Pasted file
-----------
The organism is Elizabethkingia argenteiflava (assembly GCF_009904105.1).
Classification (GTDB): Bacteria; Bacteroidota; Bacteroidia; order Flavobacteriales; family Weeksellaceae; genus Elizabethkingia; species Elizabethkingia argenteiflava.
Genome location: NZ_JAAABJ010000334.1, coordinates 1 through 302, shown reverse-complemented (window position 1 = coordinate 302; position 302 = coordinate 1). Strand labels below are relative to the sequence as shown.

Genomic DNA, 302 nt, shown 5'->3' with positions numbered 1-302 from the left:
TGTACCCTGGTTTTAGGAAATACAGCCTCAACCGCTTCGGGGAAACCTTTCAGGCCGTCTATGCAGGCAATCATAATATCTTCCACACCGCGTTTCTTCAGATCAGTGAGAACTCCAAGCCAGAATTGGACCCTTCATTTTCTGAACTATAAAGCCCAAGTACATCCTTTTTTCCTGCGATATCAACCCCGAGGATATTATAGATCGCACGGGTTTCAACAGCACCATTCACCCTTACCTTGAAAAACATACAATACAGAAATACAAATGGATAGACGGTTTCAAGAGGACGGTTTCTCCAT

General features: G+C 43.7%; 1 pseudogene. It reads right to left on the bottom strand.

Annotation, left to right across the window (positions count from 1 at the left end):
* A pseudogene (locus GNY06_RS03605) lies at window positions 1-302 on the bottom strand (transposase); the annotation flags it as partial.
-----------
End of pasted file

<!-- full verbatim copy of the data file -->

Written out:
The organism is Elizabethkingia argenteiflava (assembly GCF_009904105.1).
Classification (GTDB): Bacteria; Bacteroidota; Bacteroidia; order Flavobacteriales; family Weeksellaceae; genus Elizabethkingia; species Elizabethkingia argenteiflava.
Genome location: NZ_JAAABJ010000334.1, coordinates 1 through 302, shown reverse-complemented (window position 1 = coordinate 302; position 302 = coordinate 1). Strand labels below are relative to the sequence as shown.

Genomic DNA, 302 nt, shown 5'->3' with positions numbered 1-302 from the left:
TGTACCCTGGTTTTAGGAAATACAGCCTCAACCGCTTCGGGGAAACCTTTCAGGCCGTCTATGCAGGCAATCATAATATCTTCCACACCGCGTTTCTTCAGATCAGTGAGAACTCCAAGCCAGAATTGGACCCTTCATTTTCTGAACTATAAAGCCCAAGTACATCCTTTTTTCCTGCGATATCAACCCCGAGGATATTATAGATCGCACGGGTTTCAACAGCACCATTCACCCTTACCTTGAAAAACATACAATACAGAAATACAAATGGATAGACGGTTTCAAGAGGACGGTTTCTCCAT

General features: G+C 43.7%; 1 pseudogene. It reads right to left on the bottom strand.

Annotation, left to right across the window (positions count from 1 at the left end):
* A pseudogene (locus GNY06_RS03605) lies at window positions 1-302 on the bottom strand (transposase); the annotation flags it as partial.